One of the reasons why Morocco’s rating is not Investment-Grade across all rating agencies is due to its weakness on foreign currency. The latest Bank Al Maghrib figures on that matter testify on our economy’s inability to field enough foreign currency to sustain economic resilience. Foreign holdings as of June 2011 are about MAD 182.8 Bn, a 6% dent compared to the MAD 194 Bn reserves held on December 2010. Already the effect of these policies can be felt on these reserves; the pressure on the foreign reserves can be linked to the public debt: indeed, as the graph shows, Morocco resorts more and more often to foreign debt, and so since 2005: even though domestic debt remains the preferred debt vehicle for government spendings, foreign-held debt stock have increased 33% over the last 5 years, compared to the 12% for domestic stock over the same period.
This, of course, is due to the gluttonous borrowings the Finance Ministry has engaged in to pay for many expenses: the new military acquisitions, the various “Grand Design” workshops, the subsidies, etc. have taken the annual domestic public borrowings from MAD 42 Bn in 2005 to MAD 54.2 Bn in 2011 an average of 4.34% annual increase, a commensurate variation to nominal GDP growth’s, about 4.84%. On the other hand, the budget circa 2005 records an additional MAD 7 Bn of foreign borrowings, compared to the MAD 18.05 Bn in 2011, a far larger annual increase of 17.1% a year. This is evidence that government spending resorts more and more to foreign borrowing, thus building on an increasing stock of foreign debt.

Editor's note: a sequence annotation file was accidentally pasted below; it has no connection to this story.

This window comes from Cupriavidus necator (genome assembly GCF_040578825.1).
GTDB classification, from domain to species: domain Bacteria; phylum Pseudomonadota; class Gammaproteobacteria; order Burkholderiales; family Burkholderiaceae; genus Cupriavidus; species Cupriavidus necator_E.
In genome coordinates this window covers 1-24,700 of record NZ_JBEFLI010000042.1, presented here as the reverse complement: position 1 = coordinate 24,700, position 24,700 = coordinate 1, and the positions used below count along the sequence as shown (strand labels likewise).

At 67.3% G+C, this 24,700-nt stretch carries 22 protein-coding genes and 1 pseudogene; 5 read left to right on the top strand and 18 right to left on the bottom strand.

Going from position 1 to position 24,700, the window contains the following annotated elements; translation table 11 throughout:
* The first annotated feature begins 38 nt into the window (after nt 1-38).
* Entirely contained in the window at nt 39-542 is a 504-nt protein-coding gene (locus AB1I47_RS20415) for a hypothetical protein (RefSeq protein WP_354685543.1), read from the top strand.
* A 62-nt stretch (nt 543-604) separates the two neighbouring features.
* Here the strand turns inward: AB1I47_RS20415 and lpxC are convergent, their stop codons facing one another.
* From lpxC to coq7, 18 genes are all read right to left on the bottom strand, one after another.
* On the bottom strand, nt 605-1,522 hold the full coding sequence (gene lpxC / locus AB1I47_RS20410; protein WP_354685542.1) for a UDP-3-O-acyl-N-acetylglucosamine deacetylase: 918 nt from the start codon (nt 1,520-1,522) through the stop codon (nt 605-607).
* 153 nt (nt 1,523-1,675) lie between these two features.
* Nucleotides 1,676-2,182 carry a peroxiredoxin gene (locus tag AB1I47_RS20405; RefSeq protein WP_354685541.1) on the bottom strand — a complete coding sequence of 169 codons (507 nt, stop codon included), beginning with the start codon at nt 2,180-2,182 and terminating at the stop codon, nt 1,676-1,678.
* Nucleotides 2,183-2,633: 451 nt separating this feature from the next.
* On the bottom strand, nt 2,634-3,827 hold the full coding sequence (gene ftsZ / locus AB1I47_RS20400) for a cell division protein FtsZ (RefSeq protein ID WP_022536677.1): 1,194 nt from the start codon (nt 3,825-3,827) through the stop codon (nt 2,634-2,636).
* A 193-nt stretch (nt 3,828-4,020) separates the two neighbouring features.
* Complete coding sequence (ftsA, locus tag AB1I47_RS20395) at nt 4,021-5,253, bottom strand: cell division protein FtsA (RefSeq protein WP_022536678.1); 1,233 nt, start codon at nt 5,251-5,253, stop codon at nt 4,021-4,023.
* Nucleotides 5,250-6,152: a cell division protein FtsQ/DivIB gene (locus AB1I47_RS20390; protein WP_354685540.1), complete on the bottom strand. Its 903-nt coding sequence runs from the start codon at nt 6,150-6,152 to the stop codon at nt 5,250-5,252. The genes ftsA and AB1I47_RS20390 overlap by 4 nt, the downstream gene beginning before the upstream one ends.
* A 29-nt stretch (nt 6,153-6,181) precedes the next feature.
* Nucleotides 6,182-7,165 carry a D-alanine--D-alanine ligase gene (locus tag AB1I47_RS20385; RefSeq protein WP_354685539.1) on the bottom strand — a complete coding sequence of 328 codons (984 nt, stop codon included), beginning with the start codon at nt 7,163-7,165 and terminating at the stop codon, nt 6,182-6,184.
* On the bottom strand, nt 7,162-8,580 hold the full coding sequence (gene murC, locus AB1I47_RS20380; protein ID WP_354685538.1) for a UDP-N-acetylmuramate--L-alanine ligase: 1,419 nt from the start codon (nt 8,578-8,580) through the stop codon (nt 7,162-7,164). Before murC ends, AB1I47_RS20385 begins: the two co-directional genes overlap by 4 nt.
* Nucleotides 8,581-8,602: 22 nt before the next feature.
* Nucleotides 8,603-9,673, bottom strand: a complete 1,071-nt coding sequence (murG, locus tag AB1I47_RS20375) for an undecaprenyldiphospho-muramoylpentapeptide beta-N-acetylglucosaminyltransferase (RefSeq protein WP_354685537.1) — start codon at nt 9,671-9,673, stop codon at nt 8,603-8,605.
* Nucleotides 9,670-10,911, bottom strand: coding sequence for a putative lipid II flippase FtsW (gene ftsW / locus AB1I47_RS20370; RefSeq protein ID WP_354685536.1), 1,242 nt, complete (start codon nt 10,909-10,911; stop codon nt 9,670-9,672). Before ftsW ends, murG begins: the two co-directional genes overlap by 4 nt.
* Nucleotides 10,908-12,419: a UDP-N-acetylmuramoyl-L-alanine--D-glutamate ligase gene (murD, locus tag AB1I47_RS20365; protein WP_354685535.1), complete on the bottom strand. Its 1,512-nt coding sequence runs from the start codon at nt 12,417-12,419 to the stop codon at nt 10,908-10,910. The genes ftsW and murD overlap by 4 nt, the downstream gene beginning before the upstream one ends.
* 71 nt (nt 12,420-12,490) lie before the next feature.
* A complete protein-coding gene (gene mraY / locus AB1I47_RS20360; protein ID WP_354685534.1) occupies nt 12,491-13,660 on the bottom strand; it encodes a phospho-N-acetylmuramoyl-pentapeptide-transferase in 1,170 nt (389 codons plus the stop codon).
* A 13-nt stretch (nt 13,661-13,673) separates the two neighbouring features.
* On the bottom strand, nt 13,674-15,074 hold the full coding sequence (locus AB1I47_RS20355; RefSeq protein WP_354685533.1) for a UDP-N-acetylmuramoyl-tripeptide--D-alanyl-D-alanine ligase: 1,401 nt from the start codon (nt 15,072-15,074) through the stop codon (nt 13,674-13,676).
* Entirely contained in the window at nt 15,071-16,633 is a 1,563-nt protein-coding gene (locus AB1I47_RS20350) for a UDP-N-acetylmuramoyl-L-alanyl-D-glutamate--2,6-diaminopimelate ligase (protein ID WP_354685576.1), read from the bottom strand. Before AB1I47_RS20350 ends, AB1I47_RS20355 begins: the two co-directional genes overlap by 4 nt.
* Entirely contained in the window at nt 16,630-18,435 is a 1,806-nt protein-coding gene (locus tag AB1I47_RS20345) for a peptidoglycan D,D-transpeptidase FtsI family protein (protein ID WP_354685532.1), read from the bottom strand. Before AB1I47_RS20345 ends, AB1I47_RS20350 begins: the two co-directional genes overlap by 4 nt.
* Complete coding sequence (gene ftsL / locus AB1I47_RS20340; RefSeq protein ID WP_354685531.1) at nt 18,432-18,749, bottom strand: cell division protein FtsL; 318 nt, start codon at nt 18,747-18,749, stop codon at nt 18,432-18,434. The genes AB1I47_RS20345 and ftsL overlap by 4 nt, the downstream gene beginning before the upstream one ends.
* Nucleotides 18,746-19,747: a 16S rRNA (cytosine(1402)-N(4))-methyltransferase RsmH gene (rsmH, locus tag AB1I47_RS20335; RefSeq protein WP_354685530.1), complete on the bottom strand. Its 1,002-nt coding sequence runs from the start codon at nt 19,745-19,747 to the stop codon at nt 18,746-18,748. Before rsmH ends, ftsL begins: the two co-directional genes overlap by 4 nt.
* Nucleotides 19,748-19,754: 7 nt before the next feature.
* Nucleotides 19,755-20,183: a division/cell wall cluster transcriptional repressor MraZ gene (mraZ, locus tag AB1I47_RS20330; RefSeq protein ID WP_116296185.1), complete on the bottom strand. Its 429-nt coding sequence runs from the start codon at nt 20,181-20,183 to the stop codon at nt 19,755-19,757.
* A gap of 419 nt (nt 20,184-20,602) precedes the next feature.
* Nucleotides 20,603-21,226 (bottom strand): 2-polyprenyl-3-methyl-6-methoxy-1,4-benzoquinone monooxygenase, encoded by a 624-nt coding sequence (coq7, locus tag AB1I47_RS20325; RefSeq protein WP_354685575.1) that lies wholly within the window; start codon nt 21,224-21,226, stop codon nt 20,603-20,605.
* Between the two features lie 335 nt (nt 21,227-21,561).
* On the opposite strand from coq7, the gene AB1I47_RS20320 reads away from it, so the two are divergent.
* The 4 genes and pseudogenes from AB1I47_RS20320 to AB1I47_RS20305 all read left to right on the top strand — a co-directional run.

The debt is also getting more expensive to pay back: even though the ‘super-borrowing’ of June-September carried only a 4.57% coupon interest, the overall foreign debt paid since 2007 has steadily gone up with an increasing interest/principal ratio, while the economy does not grow fast enough to create enough exports and attract foreign investments, in order to match the required payments.
The debt problem has also another feature, perhaps more concerning: the short-term debt (exclusively domestic) increases at inflationary proportions. The same Finance Ministry figures attest to that: early 2007, overall short-term debt amounted to MAD 15.3 Bn. Projections for debt service mid 2011 are MAD 18.22 Bn. This is due to the fallacy of low interest paid on short-term debt: 3-months treasury bonds pay a coupon of 3.44% while 5 years bond yield 3.94%. Though it is cheaper for the government to pay for short money, it also compels it to continue to borrow short in order to meet its most urgent expenses, and these have been quite numerous these last days.
Debt on itself is not such a bad thing: it can help public authorities benefit from leverage effect when important investments such as infrastructure upgrade or education and research facilities spendings are involved; They can provide value by expanding potential growth. But when subsidies equate the amount spent on public investment (about MAD 53.85 Bn for investment, about MAD 45 Bn for subsidies) the only outcome is future austerity plan and economic depression. Of course, these can be avoided, provided a deep-range fiscal reform, including an end on amnesty over agricultural taxes (who benefit to those owning more than 10,000 ha) and the tax breaks that benefit annually up to MAD 7 Bn, exclusively to the 10-20% richest individuals and households in Morocco.
Subscribe to comments with RSS.